5. 5. Textbooks• Textbook for Fundamental Information Technology Engineers – No.1 Introduction to Computer Systems
6. 6. Overview “ In order to make a computer work, information needs to be converted into a format that can be understood by the computer.”
7. 7. Part 1: Computer System Basic Theories of Information (Text No. 1 Chapter 1)
8. 8. Objectives• Understanding a computer’s basic data units such as binary numbers, bits, bytes, words, etc. and their conversions from and to octal, decimal, and hexadecimal digits• Understanding basic concepts of computer internal data representation, focusing on numeric data, character codes etc• Understanding proposition calculus and logical operations
9. 9. Some Terminology• Data representation unit and processing unit 1. Binary Digits (Bits)  Two levels of status in computer’s electronic circuits  Whether the electric current passes through it or not  Whether the voltage is high or low  1 digit of the binary system represented by “1” or “0”  Smallest unit that represents data inside the computer  1 bit can represent 2 values of data, “0” or “1”  2 bits can represent 4 different values  “00”, “01”, “10”, “11”
10. 10. (orTable)(or Row)(or Column)
11. 11. Bit representationSwitches Open (0) or closed (1)Current Not flowing (0) or flowing (1)Lights Off (0) or on (1)
12. 12. Numeric Conversion3. Bytes  A byte is a unit that represents with 8 bits 1 character or number, 1 byte = 8 bits  E.g. “00000000”, “00000010”, etc.  1 bit can be represented in 2 ways, i.e. combination of 8 bit patterns into 1 byte enables the representation of 2 8 = 256 types of information  Using a 1-byte word, 256 different characters can be represented – sufficient for most Western character sets  However, the number of kanji (Chinese characters) amounts to thousands of different characters, hence a 1-byte word system is insufficient  Two bytes are connected to obtain 16 bits, 2 16 = 65,536  A 2-byte word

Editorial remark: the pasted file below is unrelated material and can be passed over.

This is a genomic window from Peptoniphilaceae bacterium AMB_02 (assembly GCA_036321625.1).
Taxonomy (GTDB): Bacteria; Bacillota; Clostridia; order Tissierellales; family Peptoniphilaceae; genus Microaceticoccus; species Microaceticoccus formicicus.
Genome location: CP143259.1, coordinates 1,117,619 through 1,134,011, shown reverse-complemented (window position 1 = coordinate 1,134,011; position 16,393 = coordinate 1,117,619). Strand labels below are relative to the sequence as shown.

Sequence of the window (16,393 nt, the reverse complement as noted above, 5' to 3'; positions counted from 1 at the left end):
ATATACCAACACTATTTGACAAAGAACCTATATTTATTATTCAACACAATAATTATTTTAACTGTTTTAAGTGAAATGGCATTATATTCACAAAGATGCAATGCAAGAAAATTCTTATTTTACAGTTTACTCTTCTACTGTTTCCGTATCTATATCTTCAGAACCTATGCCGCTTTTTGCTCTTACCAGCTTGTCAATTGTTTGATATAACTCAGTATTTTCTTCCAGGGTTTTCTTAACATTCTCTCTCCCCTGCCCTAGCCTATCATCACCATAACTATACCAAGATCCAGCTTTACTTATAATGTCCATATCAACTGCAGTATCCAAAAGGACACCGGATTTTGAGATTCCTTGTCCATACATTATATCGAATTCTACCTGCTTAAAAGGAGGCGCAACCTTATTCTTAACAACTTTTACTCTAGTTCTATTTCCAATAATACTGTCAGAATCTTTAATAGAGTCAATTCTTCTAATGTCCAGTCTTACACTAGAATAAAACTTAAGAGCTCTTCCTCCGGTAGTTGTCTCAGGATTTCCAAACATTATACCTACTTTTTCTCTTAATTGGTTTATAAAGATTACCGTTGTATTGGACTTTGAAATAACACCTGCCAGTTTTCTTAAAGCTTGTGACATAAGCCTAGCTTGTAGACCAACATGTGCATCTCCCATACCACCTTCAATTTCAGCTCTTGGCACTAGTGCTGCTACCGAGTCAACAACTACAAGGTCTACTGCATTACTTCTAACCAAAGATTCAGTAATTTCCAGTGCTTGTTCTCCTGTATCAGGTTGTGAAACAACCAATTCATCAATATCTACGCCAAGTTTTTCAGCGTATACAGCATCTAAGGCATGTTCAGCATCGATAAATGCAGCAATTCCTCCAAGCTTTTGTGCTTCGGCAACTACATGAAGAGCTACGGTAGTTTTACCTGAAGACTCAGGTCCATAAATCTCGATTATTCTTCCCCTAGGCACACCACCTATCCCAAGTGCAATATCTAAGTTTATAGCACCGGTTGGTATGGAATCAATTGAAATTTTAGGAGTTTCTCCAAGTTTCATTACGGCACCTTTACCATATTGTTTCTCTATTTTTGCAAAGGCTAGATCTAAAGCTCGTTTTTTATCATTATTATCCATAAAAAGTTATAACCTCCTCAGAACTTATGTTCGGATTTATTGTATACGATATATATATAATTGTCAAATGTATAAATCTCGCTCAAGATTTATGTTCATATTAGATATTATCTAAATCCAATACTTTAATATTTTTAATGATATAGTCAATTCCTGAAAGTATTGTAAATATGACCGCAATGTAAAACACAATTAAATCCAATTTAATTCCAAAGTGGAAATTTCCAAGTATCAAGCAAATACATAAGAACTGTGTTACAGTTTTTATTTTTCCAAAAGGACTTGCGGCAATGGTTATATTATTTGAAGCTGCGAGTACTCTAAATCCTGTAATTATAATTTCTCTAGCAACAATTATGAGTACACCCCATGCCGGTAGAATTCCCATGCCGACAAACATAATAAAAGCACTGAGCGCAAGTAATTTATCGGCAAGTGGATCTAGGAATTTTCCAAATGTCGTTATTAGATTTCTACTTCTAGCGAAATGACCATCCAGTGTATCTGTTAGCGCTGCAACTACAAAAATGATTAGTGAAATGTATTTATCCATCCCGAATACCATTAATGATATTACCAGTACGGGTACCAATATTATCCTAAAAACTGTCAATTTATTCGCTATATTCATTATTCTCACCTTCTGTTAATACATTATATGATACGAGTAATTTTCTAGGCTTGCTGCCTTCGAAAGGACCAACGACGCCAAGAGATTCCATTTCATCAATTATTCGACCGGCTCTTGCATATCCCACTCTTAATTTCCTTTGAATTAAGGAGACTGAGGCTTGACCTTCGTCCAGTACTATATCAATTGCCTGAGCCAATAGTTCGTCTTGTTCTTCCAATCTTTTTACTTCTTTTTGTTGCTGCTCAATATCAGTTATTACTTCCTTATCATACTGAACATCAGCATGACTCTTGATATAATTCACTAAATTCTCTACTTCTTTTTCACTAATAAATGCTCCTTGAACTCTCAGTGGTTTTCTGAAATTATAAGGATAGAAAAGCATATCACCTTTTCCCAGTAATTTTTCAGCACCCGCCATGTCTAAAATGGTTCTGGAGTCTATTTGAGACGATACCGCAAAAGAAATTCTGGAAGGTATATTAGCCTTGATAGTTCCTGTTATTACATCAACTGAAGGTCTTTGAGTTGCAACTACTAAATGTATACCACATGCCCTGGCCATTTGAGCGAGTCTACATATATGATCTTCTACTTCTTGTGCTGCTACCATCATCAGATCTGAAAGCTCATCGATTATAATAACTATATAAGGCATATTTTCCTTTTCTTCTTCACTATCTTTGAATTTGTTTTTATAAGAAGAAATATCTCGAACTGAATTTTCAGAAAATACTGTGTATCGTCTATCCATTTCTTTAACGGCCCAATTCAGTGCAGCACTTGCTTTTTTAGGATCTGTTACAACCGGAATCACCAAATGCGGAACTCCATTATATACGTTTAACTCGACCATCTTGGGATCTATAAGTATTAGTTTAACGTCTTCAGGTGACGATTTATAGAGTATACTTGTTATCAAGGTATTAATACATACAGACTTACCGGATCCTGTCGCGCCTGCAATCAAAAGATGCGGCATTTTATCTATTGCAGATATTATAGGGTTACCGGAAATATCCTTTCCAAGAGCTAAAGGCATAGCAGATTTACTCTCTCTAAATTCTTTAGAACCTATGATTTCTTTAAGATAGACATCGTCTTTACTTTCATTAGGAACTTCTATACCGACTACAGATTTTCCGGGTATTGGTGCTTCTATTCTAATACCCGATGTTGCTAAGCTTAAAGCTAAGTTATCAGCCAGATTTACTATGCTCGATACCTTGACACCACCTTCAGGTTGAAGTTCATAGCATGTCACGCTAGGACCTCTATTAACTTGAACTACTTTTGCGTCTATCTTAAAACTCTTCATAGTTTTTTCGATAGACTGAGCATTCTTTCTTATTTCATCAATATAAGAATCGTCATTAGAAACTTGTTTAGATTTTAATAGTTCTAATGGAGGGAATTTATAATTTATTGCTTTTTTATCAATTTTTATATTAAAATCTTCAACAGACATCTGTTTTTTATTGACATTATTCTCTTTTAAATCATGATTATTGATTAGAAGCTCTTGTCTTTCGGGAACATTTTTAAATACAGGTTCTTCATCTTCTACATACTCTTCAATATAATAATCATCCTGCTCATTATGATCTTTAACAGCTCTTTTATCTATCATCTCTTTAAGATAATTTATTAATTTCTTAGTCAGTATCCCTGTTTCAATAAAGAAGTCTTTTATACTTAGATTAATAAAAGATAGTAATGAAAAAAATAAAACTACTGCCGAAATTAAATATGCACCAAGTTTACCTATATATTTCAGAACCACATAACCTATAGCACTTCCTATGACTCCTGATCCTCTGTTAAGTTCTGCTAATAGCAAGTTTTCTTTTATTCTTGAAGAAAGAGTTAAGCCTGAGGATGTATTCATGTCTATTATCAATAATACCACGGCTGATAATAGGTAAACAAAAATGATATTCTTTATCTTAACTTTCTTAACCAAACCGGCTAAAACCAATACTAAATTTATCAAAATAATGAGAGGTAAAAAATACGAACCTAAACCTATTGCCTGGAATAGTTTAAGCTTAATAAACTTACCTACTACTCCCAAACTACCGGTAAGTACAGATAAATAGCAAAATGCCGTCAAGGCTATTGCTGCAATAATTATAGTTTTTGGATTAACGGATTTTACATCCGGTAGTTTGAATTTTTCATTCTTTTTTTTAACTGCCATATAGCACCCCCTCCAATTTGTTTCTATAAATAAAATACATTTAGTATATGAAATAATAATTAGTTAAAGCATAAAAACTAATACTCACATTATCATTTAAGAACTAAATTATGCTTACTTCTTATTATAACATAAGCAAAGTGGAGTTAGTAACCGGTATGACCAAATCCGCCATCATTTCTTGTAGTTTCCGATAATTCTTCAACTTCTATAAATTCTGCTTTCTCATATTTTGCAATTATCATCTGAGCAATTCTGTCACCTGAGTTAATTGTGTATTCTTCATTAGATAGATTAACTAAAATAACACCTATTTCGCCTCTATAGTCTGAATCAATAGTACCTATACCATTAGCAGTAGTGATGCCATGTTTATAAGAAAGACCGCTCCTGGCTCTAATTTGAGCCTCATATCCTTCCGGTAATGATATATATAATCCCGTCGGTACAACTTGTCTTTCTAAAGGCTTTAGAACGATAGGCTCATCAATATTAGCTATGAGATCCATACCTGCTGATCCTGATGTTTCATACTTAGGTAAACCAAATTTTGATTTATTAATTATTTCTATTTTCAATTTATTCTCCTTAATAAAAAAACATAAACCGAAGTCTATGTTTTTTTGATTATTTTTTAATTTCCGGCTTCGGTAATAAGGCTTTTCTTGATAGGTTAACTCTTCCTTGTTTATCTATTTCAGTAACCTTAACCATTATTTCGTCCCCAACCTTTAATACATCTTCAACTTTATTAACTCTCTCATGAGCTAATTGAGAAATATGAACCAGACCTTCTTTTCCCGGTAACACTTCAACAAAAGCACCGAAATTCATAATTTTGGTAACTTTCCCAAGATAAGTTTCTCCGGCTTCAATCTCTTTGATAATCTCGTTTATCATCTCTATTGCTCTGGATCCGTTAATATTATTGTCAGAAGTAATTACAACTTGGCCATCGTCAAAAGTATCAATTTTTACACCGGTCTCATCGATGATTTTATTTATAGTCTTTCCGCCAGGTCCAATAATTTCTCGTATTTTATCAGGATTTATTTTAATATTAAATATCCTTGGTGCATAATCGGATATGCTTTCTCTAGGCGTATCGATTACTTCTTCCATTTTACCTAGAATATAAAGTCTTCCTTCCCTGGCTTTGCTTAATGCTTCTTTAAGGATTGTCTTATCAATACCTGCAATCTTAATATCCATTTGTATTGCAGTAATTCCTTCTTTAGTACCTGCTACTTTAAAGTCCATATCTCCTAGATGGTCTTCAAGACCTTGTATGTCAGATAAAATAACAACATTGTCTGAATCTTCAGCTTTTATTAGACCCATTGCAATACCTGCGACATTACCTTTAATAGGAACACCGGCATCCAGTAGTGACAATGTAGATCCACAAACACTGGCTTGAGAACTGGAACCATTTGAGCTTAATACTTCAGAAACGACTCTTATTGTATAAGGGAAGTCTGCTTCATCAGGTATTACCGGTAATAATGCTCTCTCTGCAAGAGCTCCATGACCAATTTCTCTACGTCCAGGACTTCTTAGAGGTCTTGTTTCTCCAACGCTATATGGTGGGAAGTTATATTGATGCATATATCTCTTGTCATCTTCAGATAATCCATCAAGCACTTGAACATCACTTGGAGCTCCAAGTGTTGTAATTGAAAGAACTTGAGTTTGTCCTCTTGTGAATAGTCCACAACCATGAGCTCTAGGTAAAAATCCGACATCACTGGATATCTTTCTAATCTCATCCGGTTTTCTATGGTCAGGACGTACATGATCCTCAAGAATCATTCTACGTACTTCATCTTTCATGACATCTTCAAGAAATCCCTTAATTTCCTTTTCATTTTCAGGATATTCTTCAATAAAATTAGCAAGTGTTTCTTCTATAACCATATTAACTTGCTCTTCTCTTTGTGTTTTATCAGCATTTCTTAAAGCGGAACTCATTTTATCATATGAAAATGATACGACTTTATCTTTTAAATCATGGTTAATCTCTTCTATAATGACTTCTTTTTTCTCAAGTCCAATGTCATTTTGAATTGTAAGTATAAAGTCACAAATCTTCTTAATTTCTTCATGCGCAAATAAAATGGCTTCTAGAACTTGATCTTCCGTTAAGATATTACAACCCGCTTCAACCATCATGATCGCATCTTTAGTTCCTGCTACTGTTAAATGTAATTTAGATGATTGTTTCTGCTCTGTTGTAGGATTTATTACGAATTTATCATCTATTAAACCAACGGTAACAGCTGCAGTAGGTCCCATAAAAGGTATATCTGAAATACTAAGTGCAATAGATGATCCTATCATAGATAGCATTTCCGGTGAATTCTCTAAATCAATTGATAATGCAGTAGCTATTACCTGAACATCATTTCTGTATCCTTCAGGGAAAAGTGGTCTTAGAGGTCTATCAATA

13. 13. Numeric Conversion4. Word  The smallest unit that represents data inside a computer  Increase operation speed5. Number systems  Binary system is used to simplify the structure of electronic circuits that make up a computer  Hexadecimal number is a numeric value represented by 16 numerals from “0” to “15” to ease the representation of binary numbers for humans – computers are capable of only using binary numbers
14. 14. Numeric SystemsAlso known as Base Systems or Radix SystemsAvailable digits: Decimal system (base 10)  0, 1, 2, 3, 4, 5, 6, 7, 8, 9 Binary system (base 2)  0, 1 Octal system (base 8)  0, 1, 2, 3, 4, 5, 6, 7 Hexadecimal (base 16)  0, 1, 2, 3, 4, 5, 6, 7, 8, 9, A, B, C, D, E, F  where A=10,B=11,C=12,D=13,E=14,F=15
15. 15. Numeric Data Representation• The true value of numbers are the same• The representation of numbers vary – Decimal – Binary – Octal – Hexadecimal
16. 16. Numeric data representationDECIMAL number 2 1 9 9 8(Radix/Base = 10)Weight 104 103 102 101 100Value 2*104 2*103 2*102 9*101 8*100Final (true) value 20000 + 1000 + 900 + 90 + 8 = 2199810BINARY number 1 1 0 0 1(Radix/Base = 2)Weight 24 23 22 21 20Value 1*24 1*23 0*22 0*21 0*20Final (true) value 16 + 8 + 0 + 0 + 1 = 252
17. 17. Numeric data representationOCTAL number 2 1 7 7 2(Radix/Base = 8)WeightValueFinal (true) valueHEXA number A 2 5 7 C(Radix/Base = 16)WeightValueFinal (true) value